Additional rule steps are then added now that the result step has been added and defined.

Referring to FIG. 14, the user adds two constant Rule Steps 186, 188, two less than Rule Steps 190, 192, and a Boolean OR Rule Step 194. Note that palette 102 would also appear on graphical user interface 48 as shown in FIGS. 3 and 9, but has been removed for clarity.

More specifically, and as shown in FIGS. 3, 9 and 14, the user selects a first constant Rule Step depiction 142 from palette 102 and drags and drops it below the steam flow Rule Step 180 to form Rule Step 186 and then, the user selects a second constant Rule Step depiction 142 from palette 102 and drags and drops it below the steam pressure Rule Step 182 to form Rule Step 188 such that these four Rule Steps 180, 182, 186, 188 lie substantially within a first columnar position as shown in FIG. 14. Similarly, the user selects, drags and drops a first less than Rule Step depiction 116 into the rule window to form Rule Step 190 and then, the user selects, drags and drops a second less than Rule Step depiction 116 from the palette into the rule window to form Rule Step 192 such that the first and second less than Rule Steps 190, 192 lie substantially within a second columnar position which is to the right of the first columnar position. Finally, the user selects, drags and drops a Boolean Or Rule Step depiction 126 from the palette into the rule window to form Rule Step 194 such that the Or Rule Step 194 lies substantially within a third columnar position which is to the right of the second columnar position and to the left a fifth columnar position in which the result Rule Step 184 is disposed.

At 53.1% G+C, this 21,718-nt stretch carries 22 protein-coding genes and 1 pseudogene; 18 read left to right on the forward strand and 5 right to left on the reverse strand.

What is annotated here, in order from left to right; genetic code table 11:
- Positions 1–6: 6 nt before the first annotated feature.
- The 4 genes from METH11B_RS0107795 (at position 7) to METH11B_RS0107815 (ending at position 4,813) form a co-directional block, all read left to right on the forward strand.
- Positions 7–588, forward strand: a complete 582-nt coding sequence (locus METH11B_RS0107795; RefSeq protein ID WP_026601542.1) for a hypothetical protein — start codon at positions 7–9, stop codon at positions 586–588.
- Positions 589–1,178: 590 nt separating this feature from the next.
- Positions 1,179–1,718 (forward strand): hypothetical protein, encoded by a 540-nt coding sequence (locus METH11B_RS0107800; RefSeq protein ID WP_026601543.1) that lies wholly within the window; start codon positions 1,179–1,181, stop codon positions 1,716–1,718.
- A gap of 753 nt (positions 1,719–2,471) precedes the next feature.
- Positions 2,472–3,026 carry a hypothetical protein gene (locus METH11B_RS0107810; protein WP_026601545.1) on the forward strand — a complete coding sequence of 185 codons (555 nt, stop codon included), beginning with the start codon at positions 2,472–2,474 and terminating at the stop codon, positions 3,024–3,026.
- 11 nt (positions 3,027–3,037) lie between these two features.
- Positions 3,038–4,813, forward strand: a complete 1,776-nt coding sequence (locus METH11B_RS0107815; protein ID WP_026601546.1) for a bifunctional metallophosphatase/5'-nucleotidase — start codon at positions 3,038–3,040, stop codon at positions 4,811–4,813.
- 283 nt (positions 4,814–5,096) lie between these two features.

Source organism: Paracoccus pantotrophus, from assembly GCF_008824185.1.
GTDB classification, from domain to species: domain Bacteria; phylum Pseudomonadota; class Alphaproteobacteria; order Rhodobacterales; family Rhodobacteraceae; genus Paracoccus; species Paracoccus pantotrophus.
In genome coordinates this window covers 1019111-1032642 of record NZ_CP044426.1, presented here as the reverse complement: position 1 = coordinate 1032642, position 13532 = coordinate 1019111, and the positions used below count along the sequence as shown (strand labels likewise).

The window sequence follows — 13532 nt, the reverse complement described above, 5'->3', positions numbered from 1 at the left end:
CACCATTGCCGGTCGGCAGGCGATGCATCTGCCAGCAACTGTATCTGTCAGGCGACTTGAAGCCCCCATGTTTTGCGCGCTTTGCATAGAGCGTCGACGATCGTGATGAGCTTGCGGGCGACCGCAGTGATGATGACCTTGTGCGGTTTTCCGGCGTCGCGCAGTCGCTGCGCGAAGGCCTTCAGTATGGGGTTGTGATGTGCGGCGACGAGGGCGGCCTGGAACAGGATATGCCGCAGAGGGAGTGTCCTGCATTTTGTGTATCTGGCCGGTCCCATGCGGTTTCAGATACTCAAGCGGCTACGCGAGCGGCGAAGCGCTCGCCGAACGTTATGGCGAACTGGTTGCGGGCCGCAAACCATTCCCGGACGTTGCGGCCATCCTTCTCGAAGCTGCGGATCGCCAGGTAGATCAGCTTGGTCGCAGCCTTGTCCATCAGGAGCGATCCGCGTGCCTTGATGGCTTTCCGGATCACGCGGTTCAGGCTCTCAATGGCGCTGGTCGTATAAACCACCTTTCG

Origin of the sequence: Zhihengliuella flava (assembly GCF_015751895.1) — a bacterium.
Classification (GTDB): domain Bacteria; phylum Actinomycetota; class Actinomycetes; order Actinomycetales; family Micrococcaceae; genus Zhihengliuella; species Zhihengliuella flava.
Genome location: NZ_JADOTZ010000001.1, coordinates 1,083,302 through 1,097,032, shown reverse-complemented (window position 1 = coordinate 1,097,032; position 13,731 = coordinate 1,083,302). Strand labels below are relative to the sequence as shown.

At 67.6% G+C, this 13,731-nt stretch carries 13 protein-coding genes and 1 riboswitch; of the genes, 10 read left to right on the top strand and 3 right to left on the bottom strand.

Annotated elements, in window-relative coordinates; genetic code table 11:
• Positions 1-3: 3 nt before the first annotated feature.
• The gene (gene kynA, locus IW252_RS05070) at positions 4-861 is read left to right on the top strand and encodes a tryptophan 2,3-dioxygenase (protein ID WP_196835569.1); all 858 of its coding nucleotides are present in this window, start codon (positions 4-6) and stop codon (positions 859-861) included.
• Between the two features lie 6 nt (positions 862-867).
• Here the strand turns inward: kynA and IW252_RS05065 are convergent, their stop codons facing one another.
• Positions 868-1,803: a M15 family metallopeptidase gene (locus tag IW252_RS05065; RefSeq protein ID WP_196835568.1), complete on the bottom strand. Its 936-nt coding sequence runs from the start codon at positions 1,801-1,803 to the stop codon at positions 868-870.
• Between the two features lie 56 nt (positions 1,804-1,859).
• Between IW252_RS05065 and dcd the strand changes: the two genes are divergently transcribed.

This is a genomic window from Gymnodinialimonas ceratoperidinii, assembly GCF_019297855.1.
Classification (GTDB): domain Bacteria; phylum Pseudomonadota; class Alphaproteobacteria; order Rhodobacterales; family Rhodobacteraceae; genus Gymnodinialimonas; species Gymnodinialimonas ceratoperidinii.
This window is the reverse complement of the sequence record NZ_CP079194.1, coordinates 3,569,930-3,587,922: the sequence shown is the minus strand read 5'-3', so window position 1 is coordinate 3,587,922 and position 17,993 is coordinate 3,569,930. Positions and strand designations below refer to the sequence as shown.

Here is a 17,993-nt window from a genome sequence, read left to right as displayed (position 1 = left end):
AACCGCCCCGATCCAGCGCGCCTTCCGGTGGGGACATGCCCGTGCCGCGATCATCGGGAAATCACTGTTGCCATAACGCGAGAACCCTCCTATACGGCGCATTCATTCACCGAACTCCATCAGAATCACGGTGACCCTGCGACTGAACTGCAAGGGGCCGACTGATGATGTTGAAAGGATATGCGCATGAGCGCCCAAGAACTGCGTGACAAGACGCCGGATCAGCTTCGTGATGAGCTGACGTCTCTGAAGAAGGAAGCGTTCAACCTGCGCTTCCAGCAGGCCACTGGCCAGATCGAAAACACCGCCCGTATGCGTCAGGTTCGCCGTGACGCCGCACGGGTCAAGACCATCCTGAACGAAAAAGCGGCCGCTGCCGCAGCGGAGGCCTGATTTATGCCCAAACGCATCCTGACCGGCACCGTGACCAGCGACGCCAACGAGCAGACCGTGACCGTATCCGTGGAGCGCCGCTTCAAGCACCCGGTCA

Once all of the Rule Steps are in place within the rules window 170, all that is left to do is input values for the constants and connect all the steps to finish the custom rule.

Referring to FIG. 15, the user merely clicks a mouse button onto an output of one rule and drags and then lets go of the mouse button on an input of another rule that is disposed in a column to its right. This process is continued until the connections 240, 242, 244, 246, 248, 250, and 252 are obtained as shown in FIG. 15. This completed custom rule is then stored as function of, inter alia, rule steps identifiers and connections as illustrated and explained hereinabove and with reference to FIGS. 2 through 5. Note that the text in the generated rule logic window 172 is automatically updated as the rule is created and shows the completed custom rule text logic of the custom rule when all of the rule interconnections are completed.

Preferably, Rules Steps cannot be connected to Rules Steps that are to the left of them, in other words rule step connections can only go one way. Every rule step is totally autonomous, and each rule step is processed before each subsequent rule step.

Additionally, as a custom rule is created the custom rules module checks to see if connections are valid, if invalid the module will not create a connection. The module is programmed to know what can and cannot be connected by comparing input and output type. In contrast when code is written there is nothing to warn the user if interconnection are improper.